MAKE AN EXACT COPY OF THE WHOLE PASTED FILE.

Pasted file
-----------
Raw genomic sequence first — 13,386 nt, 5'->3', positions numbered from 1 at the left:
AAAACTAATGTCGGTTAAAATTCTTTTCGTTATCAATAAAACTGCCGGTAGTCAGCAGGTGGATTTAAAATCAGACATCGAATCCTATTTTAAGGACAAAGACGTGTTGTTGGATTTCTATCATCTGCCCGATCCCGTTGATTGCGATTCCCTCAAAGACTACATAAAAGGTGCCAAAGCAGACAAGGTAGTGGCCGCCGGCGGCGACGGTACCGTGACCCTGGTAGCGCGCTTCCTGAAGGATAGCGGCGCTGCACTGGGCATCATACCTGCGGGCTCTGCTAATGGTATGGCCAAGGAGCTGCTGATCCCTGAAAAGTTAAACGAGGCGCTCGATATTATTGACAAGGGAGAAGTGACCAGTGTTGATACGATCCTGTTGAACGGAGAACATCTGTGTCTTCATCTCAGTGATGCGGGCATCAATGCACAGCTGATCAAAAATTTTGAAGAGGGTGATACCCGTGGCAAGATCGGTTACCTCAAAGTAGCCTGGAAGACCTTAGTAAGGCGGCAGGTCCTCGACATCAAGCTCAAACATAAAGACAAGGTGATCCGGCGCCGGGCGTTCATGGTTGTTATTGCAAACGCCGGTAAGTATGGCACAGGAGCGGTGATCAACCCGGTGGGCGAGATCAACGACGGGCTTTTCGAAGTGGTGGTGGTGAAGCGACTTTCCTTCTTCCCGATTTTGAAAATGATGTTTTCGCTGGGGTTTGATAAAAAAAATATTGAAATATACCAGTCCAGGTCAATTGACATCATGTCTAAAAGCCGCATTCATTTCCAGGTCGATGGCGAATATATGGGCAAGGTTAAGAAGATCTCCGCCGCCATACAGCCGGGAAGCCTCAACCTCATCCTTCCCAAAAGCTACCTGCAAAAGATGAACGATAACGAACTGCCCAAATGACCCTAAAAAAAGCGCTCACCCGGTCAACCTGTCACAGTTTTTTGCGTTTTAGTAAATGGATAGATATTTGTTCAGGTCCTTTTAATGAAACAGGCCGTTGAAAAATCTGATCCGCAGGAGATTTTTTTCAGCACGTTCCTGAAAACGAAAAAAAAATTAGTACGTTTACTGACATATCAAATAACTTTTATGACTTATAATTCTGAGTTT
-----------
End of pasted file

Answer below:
Raw genomic sequence first — 13,386 nt, 5'->3', positions numbered from 1 at the left:
AAAACTAATGTCGGTTAAAATTCTTTTCGTTATCAATAAAACTGCCGGTAGTCAGCAGGTGGATTTAAAATCAGACATCGAATCCTATTTTAAGGACAAAGACGTGTTGTTGGATTTCTATCATCTGCCCGATCCCGTTGATTGCGATTCCCTCAAAGACTACATAAAAGGTGCCAAAGCAGACAAGGTAGTGGCCGCCGGCGGCGACGGTACCGTGACCCTGGTAGCGCGCTTCCTGAAGGATAGCGGCGCTGCACTGGGCATCATACCTGCGGGCTCTGCTAATGGTATGGCCAAGGAGCTGCTGATCCCTGAAAAGTTAAACGAGGCGCTCGATATTATTGACAAGGGAGAAGTGACCAGTGTTGATACGATCCTGTTGAACGGAGAACATCTGTGTCTTCATCTCAGTGATGCGGGCATCAATGCACAGCTGATCAAAAATTTTGAAGAGGGTGATACCCGTGGCAAGATCGGTTACCTCAAAGTAGCCTGGAAGACCTTAGTAAGGCGGCAGGTCCTCGACATCAAGCTCAAACATAAAGACAAGGTGATCCGGCGCCGGGCGTTCATGGTTGTTATTGCAAACGCCGGTAAGTATGGCACAGGAGCGGTGATCAACCCGGTGGGCGAGATCAACGACGGGCTTTTCGAAGTGGTGGTGGTGAAGCGACTTTCCTTCTTCCCGATTTTGAAAATGATGTTTTCGCTGGGGTTTGATAAAAAAAATATTGAAATATACCAGTCCAGGTCAATTGACATCATGTCTAAAAGCCGCATTCATTTCCAGGTCGATGGCGAATATATGGGCAAGGTTAAGAAGATCTCCGCCGCCATACAGCCGGGAAGCCTCAACCTCATCCTTCCCAAAAGCTACCTGCAAAAGATGAACGATAACGAACTGCCCAAATGACCCTAAAAAAAGCGCTCACCCGGTCAACCTGTCACAGTTTTTTGCGTTTTAGTAAATGGATAGATATTTGTTCAGGTCCTTTTAATGAAACAGGCCGTTGAAAAATCTGATCCGCAGGAGATTTTTTTCAGCACGTTCCTGAAAACGAAAAAAAAATTAGTACGTTTACTGACATATCAAATAACTTTTATGACTTATAATTCTGAGTTT